I am designing a device which has an integrated Li-Ion battery (single cell, for simple low power portable digital device) and normally charges by way of a buck converter which goes from 12-16V Automotive supply to 5V, then into the single cell linear battery charger. If in the event the battery goes 'flat' and is not desirable to wait and rely on automotive input (inconsistent supply) or during user interaction by for example diagnostics/testing/data logging I need to also power the battery charger IC via the same power bus.
When the buck converter operates, it is intending to charge at up to 1-1.2A if possible during the short times it has energy available. In the normal use case of this device, the buck converter is the primary input to the Li-Ion charger. I will therefore make the standard case for the charge current setting of my charger IC to be 1.2A.
In the case when the USB is connected, it is assumed the device has been removed from the automotive input, but just in case I will have the USB activate the "Shutdown" Pin on my Buck converter IC. The only remaining issue (as far as I can see) is the charger IC attempting to draw 1.2A to charge the battery, from a USB port on a standard computer!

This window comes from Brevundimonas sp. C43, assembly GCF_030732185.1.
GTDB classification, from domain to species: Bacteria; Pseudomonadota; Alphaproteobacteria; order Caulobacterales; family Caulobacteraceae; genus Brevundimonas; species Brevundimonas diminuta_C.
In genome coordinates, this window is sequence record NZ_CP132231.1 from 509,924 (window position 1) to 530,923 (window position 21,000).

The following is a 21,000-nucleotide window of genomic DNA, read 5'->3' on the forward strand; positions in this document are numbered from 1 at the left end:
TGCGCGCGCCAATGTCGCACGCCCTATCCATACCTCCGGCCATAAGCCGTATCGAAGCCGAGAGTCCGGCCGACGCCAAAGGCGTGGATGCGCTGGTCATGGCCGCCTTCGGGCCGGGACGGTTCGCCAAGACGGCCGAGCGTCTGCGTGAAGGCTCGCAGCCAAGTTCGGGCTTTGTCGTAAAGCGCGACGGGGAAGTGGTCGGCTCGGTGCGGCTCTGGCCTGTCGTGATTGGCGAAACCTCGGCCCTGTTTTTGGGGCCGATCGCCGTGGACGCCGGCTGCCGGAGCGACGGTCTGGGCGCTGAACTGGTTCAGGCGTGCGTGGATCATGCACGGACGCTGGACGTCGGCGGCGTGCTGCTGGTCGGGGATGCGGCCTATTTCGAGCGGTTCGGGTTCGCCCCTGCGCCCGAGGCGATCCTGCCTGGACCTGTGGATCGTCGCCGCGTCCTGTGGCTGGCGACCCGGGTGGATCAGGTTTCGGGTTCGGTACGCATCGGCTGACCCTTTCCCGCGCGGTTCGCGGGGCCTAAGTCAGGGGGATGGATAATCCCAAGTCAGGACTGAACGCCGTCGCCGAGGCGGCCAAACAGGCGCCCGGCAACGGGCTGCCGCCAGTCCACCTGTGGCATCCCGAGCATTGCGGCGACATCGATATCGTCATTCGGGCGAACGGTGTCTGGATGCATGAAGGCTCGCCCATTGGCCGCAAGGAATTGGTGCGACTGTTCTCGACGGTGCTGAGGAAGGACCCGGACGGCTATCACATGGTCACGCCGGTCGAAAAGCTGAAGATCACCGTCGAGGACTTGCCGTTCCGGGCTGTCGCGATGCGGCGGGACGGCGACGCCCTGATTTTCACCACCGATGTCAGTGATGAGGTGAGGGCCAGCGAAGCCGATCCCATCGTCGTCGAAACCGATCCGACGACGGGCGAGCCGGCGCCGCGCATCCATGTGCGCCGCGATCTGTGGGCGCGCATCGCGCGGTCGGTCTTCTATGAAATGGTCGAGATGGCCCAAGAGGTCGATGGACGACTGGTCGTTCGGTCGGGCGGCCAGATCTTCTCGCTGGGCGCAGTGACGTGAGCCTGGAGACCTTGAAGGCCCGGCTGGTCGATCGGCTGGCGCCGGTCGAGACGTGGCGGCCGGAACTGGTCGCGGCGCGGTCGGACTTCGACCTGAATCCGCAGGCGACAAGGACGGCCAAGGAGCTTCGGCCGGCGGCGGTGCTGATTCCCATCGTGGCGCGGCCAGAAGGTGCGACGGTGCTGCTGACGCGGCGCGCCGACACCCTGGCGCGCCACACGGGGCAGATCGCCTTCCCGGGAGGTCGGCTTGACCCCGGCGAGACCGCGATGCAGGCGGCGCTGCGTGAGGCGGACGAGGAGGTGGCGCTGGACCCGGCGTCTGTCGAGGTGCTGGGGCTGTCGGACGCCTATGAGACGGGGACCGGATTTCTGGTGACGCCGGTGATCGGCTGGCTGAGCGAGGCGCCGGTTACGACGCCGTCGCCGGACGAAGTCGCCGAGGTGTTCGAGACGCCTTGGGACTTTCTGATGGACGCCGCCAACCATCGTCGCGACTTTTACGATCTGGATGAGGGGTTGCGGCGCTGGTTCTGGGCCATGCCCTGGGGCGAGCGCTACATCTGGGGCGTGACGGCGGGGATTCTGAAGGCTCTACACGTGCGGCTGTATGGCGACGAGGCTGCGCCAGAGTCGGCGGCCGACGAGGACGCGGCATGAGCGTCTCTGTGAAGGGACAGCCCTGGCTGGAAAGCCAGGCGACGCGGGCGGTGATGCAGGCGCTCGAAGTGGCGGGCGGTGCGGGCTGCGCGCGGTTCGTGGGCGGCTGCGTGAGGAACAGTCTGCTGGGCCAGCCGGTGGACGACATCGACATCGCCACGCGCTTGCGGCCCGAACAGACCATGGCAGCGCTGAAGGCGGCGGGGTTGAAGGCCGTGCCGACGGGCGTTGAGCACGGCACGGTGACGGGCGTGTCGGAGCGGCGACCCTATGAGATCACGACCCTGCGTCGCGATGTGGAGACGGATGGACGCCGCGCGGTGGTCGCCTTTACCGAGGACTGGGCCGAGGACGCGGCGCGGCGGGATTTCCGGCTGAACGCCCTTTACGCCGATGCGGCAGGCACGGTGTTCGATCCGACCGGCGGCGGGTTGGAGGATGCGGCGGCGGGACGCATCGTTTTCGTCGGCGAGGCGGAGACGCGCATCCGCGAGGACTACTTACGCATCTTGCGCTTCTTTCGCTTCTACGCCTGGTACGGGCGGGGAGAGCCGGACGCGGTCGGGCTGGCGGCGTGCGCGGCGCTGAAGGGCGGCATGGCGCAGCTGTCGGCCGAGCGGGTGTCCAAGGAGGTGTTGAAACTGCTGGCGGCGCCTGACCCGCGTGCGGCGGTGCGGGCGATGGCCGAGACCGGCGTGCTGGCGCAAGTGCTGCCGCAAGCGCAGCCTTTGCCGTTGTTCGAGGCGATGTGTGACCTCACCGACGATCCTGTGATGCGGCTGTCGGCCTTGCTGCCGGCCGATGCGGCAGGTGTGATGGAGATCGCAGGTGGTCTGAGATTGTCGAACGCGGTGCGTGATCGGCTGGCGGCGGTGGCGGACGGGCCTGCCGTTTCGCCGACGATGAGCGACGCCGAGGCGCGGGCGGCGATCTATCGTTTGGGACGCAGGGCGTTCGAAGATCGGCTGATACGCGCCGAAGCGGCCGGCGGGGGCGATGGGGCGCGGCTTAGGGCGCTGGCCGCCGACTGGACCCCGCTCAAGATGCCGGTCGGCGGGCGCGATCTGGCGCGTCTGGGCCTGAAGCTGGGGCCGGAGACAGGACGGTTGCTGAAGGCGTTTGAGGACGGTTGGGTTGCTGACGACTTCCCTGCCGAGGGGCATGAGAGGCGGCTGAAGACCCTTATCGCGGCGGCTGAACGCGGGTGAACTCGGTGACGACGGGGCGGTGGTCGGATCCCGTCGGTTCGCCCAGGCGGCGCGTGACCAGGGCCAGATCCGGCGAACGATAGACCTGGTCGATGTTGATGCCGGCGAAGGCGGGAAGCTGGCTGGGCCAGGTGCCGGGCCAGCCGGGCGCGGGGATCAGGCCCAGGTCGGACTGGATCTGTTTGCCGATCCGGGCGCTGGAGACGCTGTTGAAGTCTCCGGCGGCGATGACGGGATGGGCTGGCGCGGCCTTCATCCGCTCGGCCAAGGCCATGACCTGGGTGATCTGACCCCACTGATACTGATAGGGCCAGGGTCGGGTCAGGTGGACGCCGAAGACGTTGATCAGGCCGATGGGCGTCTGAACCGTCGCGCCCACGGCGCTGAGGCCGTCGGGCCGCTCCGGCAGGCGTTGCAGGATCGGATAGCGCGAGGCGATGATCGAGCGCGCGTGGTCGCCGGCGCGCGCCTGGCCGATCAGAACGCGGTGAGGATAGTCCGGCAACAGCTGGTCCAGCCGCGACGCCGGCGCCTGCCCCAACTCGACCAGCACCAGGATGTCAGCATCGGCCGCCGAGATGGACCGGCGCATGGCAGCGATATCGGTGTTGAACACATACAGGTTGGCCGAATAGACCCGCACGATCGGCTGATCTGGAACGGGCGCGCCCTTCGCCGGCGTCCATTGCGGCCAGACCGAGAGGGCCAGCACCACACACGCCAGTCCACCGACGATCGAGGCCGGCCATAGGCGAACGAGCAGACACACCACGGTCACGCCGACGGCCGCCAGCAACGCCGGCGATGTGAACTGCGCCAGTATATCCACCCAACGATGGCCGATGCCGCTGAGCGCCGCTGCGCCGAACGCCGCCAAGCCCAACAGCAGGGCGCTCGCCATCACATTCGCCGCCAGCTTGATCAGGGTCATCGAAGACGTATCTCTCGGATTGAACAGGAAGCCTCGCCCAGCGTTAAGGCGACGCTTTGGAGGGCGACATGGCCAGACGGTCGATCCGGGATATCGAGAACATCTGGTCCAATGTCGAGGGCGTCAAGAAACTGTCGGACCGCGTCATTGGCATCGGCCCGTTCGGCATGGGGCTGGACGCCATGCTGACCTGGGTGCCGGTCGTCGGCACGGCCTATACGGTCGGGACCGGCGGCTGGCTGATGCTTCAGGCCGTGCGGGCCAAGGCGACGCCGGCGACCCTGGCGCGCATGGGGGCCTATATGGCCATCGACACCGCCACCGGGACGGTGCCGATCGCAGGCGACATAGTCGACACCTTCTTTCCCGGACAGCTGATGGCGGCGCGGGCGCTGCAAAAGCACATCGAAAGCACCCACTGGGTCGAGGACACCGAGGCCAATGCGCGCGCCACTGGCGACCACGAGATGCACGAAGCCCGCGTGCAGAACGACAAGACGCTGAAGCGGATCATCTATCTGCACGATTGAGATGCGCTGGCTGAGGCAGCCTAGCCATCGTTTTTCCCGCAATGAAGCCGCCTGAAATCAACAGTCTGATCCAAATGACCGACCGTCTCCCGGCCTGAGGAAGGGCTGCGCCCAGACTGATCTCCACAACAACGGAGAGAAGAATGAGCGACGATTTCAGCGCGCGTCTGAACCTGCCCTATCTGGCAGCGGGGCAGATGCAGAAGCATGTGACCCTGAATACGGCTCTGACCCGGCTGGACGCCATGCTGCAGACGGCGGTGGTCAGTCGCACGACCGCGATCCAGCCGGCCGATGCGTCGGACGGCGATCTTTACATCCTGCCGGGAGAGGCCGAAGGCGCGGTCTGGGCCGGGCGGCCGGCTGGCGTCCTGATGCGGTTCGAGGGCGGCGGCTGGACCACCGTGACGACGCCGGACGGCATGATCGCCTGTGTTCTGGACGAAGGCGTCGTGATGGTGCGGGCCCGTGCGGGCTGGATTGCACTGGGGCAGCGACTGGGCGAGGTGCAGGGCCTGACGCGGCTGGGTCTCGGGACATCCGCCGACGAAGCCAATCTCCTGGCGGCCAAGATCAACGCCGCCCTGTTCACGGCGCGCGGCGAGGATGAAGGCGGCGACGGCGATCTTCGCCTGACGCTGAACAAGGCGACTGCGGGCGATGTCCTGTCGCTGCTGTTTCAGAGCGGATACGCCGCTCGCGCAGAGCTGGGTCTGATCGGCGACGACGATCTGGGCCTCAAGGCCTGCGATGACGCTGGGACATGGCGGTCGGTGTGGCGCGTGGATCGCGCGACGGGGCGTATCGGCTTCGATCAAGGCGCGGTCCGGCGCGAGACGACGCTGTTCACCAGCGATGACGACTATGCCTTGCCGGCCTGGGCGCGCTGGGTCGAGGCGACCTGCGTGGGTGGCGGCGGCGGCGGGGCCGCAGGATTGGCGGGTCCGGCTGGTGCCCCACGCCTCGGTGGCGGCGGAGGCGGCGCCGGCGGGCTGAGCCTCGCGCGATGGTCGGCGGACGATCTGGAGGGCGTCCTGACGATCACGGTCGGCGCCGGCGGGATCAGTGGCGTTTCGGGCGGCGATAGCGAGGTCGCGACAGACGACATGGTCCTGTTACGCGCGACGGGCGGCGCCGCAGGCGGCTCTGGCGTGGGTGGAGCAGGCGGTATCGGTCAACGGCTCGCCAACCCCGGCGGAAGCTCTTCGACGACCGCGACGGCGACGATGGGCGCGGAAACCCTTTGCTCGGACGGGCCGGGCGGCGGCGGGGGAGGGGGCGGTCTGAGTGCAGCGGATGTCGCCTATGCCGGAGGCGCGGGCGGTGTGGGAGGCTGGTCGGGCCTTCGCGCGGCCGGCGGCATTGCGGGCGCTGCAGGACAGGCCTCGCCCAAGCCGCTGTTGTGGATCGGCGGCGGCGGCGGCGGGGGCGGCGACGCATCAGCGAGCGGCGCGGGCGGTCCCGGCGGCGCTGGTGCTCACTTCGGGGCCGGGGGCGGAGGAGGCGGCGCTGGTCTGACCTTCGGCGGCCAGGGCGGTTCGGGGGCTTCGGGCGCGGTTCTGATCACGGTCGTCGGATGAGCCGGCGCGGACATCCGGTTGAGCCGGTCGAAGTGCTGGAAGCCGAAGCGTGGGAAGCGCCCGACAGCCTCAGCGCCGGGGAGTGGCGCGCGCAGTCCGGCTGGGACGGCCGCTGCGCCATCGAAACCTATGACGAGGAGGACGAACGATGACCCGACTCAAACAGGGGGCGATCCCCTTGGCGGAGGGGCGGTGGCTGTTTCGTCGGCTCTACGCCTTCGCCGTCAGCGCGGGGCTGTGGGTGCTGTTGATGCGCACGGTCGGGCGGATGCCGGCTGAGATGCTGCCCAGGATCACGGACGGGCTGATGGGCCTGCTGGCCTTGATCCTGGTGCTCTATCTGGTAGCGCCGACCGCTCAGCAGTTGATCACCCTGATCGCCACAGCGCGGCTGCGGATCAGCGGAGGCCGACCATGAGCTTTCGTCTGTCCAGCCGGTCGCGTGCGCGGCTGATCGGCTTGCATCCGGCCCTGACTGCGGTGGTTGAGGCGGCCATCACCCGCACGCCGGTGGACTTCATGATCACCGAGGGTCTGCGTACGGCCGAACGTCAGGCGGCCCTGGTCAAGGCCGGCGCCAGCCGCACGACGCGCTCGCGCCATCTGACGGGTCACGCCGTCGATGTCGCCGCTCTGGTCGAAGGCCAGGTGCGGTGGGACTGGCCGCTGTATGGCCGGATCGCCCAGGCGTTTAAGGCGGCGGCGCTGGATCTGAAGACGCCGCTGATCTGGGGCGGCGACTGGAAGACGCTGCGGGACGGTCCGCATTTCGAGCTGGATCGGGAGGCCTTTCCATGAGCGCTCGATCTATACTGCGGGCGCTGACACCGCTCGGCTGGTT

I have come up with a way to have a "normally ON" N-channel MOSFET based switch for a resistor to be in parallel to give me the required R_PROG value for ~1.2A. When USB is plugged in, the buck converter is disabled and the switch which parallels the two resistors is turned "OFF", leaving only the high value resistor and therefore the low (200mA) charge current for safe use with a PC or laptop.
I have attached a picture showing my plan below, which uses a MOSFET, NPN transistor, and 3 resistors to implement my plan. Note the blocking schottky diode D1 for the USB bus to the battery charger input node, that is there for protecting the USB power bus if the buck converter is in operation but the USB bus is not powered/floating, and to make sure the NPN transistor does not then also turn off the MOSFET.
The question is: Is there an easier way that uses less components than my intended N-MOS + NPN + 3 resistors to achieve a context sensitive resistance value for the charger IC, where the resistance is normally low, and when a certain input is connected, the resistance goes higher? This must be done in hardware, for a fast response. Slow responses may attempt to draw too much current for too long.
I am not actually sure if the charger IC can deal with an adjustable resistance like this on its PROG pin, as it may just sample the resistor initially and lock in the charge current setting until power-off. Any thoughts on that part too? The charger is MCP73113/4. Thanks for any insights guys/girls!